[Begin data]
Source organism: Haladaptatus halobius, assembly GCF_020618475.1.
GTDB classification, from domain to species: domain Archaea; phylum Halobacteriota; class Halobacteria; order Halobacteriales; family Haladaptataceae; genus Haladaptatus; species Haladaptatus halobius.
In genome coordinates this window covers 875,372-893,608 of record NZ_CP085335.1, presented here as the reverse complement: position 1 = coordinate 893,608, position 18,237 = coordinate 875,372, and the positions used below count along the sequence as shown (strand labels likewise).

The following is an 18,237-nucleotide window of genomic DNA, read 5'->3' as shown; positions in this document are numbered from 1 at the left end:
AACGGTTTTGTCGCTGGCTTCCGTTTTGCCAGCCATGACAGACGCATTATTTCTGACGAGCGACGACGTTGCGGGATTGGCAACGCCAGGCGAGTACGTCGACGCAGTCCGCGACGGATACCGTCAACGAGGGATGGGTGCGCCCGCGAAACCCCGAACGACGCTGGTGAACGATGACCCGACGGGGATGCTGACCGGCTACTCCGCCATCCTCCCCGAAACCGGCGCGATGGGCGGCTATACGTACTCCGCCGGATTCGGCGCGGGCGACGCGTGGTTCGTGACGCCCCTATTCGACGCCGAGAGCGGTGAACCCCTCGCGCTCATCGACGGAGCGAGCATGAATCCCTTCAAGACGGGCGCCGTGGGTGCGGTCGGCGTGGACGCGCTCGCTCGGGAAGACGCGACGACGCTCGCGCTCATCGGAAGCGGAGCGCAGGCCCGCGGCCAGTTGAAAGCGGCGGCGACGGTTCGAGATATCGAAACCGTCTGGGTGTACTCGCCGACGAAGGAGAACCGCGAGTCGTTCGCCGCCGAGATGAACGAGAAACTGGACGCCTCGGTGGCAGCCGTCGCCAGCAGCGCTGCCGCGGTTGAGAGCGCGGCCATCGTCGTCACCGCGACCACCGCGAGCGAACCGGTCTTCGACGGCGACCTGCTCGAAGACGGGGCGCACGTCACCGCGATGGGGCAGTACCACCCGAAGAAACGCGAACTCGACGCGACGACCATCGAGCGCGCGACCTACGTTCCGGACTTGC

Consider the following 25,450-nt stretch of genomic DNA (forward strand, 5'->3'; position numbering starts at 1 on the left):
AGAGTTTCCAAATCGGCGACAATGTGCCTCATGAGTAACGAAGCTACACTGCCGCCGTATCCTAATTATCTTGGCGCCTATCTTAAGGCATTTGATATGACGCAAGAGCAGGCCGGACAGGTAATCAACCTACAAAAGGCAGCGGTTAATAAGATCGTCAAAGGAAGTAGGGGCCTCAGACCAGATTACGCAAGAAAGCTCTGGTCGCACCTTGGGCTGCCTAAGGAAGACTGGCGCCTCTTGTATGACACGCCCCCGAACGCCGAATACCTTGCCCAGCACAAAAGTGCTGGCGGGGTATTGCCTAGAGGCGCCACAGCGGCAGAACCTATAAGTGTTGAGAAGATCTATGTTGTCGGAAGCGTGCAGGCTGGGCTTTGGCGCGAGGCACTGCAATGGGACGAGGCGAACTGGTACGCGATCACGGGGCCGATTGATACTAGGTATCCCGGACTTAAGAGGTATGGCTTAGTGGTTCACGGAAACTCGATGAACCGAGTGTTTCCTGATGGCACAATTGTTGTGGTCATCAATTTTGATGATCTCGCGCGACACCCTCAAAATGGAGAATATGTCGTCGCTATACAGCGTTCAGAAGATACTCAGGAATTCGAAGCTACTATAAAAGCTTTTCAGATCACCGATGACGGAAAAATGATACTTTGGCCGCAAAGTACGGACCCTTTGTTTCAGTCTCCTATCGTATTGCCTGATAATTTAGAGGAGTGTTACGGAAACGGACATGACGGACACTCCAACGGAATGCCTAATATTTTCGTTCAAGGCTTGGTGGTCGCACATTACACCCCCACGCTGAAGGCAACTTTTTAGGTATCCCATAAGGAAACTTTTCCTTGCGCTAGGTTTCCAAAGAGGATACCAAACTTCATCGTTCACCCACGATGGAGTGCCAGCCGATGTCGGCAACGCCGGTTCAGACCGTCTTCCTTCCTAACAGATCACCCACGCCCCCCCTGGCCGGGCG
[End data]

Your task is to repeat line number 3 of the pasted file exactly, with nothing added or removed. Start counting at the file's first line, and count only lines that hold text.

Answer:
In genome coordinates this window covers 875,372-893,608 of record NZ_CP085335.1, presented here as the reverse complement: position 1 = coordinate 893,608, position 18,237 = coordinate 875,372, and the positions used below count along the sequence as shown (strand labels likewise).